Continuing my summer of Super Hero movies I wanted to offer a few thoughts on DC’s effort to counter Marvel’s series of Avengers prequels, with Green Lantern.
I grew up a Marvel guy while dabbling a bit in the Batman books, but I never really got into Green Lantern until the Kyle Rayner era. I grew to really like Rayner, to the point that I despised the decision to bring Hal Jordan back as the main Green Lantern – so I have a had time with this character to begin with. That said, the writing going on in the Green Lantern books is amongst the best in comics right now, and I’m really enjoying the storyline.
Caution: Spoilers Ahead
I went into this movie with pretty low expectations. I think it was one of the few movies where each time I saw the previews I wanted to see it less. I’m not a big Ryan Reynolds fan, but I don’t dislike him – and I know my wife likes seeing him in movies. I was pretty leery of the CGI-suit, as well as how all of the aliens would be portrayed in the movie.
Walking out of the movie, it about lived up to my quasi-low expectations. I didn’t hate it, but on the heels of seeing X-men First Class – which had a pretty adult storyline – Green Lantern really came off cheesy. The dialog was pretty poor, there were a lot of mischaracterizations and characters who were pretty rich in the comics became very one-dimensional. This movie is almost like a meal where you have all of the right ingredients, but screw up the amounts so that you’re tasting the wrong things in your dish – that was Green Lantern.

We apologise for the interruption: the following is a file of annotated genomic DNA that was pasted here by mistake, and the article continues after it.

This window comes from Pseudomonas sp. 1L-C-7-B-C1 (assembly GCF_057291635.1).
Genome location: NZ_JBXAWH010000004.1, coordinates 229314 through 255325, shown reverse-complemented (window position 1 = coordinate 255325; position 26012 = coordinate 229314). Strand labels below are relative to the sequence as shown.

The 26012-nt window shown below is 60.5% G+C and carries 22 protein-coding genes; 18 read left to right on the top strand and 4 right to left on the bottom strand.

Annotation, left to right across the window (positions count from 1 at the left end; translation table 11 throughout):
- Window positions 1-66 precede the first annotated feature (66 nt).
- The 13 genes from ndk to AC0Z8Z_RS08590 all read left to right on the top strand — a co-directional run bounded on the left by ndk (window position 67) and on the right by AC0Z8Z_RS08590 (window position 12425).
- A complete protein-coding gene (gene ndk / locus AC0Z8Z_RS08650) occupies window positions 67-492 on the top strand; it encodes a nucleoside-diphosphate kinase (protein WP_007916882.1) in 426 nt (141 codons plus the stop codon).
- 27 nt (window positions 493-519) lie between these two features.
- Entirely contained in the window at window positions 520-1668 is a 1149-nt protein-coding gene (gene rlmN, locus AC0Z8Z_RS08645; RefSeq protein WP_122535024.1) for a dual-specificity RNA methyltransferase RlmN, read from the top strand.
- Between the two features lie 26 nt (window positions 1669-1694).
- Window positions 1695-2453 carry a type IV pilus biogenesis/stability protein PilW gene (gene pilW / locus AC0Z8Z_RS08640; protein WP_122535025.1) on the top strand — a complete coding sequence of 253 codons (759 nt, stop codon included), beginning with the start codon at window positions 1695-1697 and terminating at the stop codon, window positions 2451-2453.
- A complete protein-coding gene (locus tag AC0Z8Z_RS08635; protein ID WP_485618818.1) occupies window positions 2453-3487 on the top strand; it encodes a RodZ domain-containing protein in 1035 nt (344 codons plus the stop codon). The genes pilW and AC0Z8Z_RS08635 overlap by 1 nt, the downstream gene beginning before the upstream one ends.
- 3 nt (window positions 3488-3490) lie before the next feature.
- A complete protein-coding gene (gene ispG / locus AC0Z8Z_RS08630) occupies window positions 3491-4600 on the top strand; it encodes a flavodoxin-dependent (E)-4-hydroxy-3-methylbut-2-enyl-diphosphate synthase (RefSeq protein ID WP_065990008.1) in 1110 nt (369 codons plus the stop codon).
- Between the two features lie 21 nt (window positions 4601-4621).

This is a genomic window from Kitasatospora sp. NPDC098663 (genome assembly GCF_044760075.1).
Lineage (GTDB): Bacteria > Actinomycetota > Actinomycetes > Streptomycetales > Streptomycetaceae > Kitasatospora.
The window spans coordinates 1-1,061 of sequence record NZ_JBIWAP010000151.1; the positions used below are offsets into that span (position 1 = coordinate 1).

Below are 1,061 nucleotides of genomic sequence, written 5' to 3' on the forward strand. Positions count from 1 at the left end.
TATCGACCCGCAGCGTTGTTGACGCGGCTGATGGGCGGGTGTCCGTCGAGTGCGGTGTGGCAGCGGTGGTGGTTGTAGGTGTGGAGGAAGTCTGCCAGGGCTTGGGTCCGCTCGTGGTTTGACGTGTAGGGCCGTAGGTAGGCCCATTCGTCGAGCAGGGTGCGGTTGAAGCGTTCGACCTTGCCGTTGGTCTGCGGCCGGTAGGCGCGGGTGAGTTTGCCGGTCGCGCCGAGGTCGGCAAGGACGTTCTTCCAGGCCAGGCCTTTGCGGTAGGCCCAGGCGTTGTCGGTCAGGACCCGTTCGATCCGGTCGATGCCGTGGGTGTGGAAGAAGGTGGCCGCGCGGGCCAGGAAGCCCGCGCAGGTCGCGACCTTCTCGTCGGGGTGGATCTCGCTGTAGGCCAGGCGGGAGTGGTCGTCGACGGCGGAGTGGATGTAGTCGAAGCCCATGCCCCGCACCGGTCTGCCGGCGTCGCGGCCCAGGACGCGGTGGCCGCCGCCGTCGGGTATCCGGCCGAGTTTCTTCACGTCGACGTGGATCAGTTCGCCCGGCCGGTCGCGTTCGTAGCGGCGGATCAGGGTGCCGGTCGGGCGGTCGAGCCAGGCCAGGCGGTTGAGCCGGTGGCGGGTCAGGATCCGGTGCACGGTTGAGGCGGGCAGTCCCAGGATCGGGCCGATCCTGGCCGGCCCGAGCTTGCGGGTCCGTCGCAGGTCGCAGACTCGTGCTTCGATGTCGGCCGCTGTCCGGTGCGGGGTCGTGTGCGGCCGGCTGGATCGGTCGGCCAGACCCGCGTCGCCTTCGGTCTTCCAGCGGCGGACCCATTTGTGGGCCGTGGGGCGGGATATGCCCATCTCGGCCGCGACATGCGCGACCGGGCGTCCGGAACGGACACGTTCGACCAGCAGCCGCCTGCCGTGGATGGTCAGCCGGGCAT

I loved seeing Oa (the Green Lantern planet) and loved the training sequences, but felt like that whole movie was way to short. I wanted them to spend more time with the Corp, more time with some of the other strong and developed characters (namely Sinestro). The storyline was inconsistent how they painted the picture of the Green Lantern Corp, but when it came time to take on Parallax, all of the Lanterns were conspicuously missing.
The worst part was at the end (after the credits), when they had Sinestro putting on the yellow ring. Here was a character, while very well developed off-screen (and partially from my comic knowledge), had no real attachment with the audience and yet was somehow supposed to draw a surprise reaction by putting on this yellow ring. I felt like the director at that point was like “Crap, I don’t think we’re going to get a sequel on merit alone, we better put in some kind of tease.”
One thing that came to mind while reflecting on this movie: what if I’m not the target audience. More and more we saw Super Hero movies that have very adult themes: like The Dark Night and X-men First Class. However, what happens when you see this movie through the eyes of a young teenager or tween? All of the sudden the dialog doesn’t seem as cheesy. Given that aside from some freaky scientist mutations, there really wasn’t a lot of adult content, and the love interest between Hal Jordan and Blake Lively’s character didn’t really get too steamy or complicated. Maybe this movie, similar to Star Wars, was targeted towards a younger audience.
Right now this movie would probably fit at the bottom of the “2011 Super Hero Summer” list, below Thor and X-men First Class. I’m anxious for Captain America to come out later this month, at which point would be a good time to update the Top 10 Superhero Movie list I wrote in 2005.
What did you think of Green Lantern?